That is a dangerous sentiment, and it could allow a new form of terrorism to grow in the coming years.
As a result, in the last few years, al Qaeda affiliates have gained a great deal of autonomy to pursue their own agendas within their respective local environments. In so doing, jihadist terrorism has changed: The global has given way to the local, as affiliates in North Africa, the Sahel, Yemen and South Asia embed increasingly deeply into local conflict dynamics, building alliances with non-ideological actors and engaging extensively in local politics.
Though its territorial caliphate in Syria and Iraq is no more, ISIS is already engaged in a slow but methodical resurgence, taking advantage of Syrian regime weakness, US withdrawal away from rural positions in Iraq, and more. Further afield, ISIS’s wilayat (or provinces) appear to be competing with al Qaeda’s affiliates, using the exact same local playbook: exploit pre-existing local strife to establish a presence, embed itself within a local community, and exacerbate conflict for its own interests. Nowhere is that reality more clear than in Africa, where ISIS branches are intensively active in Mozambique, Niger, Mali, Nigeria, Chad, Somalia and the Congo.
While this localizing trend suggests jihadists are probably less interested in plotting large-scale terror attacks in Europe or the US, it would be naïve to put our foot on the brakes.
Jihadists are growing deeper roots in more countries around the world than ever before, and that should raise very serious concerns. We are seeing the emergence of more and more ungoverned spaces ripe for jihadist exploitation, and in developing countries, governments’ capacity to pre-empt or respond to jihadist challenges is declining.
If today’s trajectory continues, it is likely that we will be staring at multiple jihadist statelets across the world within a matter of years. The longer these ungoverned vacuums remain, the more deeply jihadist actors will embed themselves in local settings and the smarter and more flexible they will become in responding to external challenges. The world will become increasingly unstable as our allies weaken, riven by a plethora of local conflicts, all or many of which could provide the means for the jihad to once again go global — but with greater resources than ever before.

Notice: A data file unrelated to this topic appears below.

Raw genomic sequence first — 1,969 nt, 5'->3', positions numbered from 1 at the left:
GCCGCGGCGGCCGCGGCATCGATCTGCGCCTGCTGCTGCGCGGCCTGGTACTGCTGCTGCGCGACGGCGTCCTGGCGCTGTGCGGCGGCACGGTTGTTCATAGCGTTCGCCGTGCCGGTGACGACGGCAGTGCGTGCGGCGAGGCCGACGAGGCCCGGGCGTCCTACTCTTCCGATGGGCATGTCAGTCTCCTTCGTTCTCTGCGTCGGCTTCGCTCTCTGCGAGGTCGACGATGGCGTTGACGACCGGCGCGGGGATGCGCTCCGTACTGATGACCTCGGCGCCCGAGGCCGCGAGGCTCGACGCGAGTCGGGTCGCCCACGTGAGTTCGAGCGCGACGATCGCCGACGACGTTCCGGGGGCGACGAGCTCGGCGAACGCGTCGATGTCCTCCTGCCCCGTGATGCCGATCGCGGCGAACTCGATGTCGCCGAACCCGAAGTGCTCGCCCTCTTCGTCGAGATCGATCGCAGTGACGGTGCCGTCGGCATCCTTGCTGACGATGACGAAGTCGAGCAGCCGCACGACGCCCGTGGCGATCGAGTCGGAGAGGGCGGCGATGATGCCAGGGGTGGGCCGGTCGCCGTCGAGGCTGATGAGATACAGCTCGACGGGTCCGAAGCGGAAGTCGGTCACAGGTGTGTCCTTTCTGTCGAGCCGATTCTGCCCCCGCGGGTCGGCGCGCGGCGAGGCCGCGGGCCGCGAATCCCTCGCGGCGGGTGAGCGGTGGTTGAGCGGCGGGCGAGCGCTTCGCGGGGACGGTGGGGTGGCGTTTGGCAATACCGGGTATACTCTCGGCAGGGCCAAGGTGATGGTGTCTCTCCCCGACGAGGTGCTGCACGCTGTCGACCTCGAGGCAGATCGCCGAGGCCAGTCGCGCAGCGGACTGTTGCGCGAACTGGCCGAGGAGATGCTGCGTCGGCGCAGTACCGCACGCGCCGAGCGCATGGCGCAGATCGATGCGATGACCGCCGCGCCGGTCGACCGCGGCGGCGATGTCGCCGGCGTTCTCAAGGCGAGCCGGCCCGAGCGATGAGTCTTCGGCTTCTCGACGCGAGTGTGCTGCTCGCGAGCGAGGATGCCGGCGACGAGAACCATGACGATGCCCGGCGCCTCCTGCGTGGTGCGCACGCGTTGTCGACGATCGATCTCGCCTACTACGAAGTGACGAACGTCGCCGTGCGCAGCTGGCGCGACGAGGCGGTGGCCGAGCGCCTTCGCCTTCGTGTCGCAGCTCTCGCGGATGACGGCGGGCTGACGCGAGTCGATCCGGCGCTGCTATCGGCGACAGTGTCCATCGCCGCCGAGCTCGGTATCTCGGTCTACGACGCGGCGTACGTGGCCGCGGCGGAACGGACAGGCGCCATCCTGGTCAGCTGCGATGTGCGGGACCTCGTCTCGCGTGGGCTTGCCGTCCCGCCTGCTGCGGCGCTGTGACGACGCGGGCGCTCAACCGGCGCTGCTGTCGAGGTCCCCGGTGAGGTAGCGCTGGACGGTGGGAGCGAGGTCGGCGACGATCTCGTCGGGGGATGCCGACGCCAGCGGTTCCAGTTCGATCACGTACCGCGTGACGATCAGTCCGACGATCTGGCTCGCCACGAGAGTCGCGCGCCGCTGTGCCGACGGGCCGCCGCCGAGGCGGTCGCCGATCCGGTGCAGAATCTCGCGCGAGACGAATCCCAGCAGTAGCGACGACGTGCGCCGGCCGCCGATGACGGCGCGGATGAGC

This possibility represents a consequential threat to US national security interests and cannot be allowed to come to fruition.
The time has come for a smarter and more holistic approach to countering terrorism, one focused as much on the long-term as on the immediate. The US must continue to utilize its unmatched means to target senior jihadist operatives and those actively committed to the global agenda, but more emphasis should be paid to building the capacity of allies and partners worldwide so that they can one day deal with their own respective local challenges alone.
We must also finally recognize that ideology is rarely if ever the sole or primary driver of terrorism, and indeed, ideologies cannot be defeated. Ungoverned spaces, autocratic rule, corruption, economic decline, disenfranchisement, and ethnic, sectarian or communal strife are all the principal drivers that allow terrorists to become more than a marginal fringe.
If the world is to face this global threat with a global strategy, it will have to involve addressing all those issues. If they’re left to fester, a movement in the process of localizing could once again become a worldwide problem.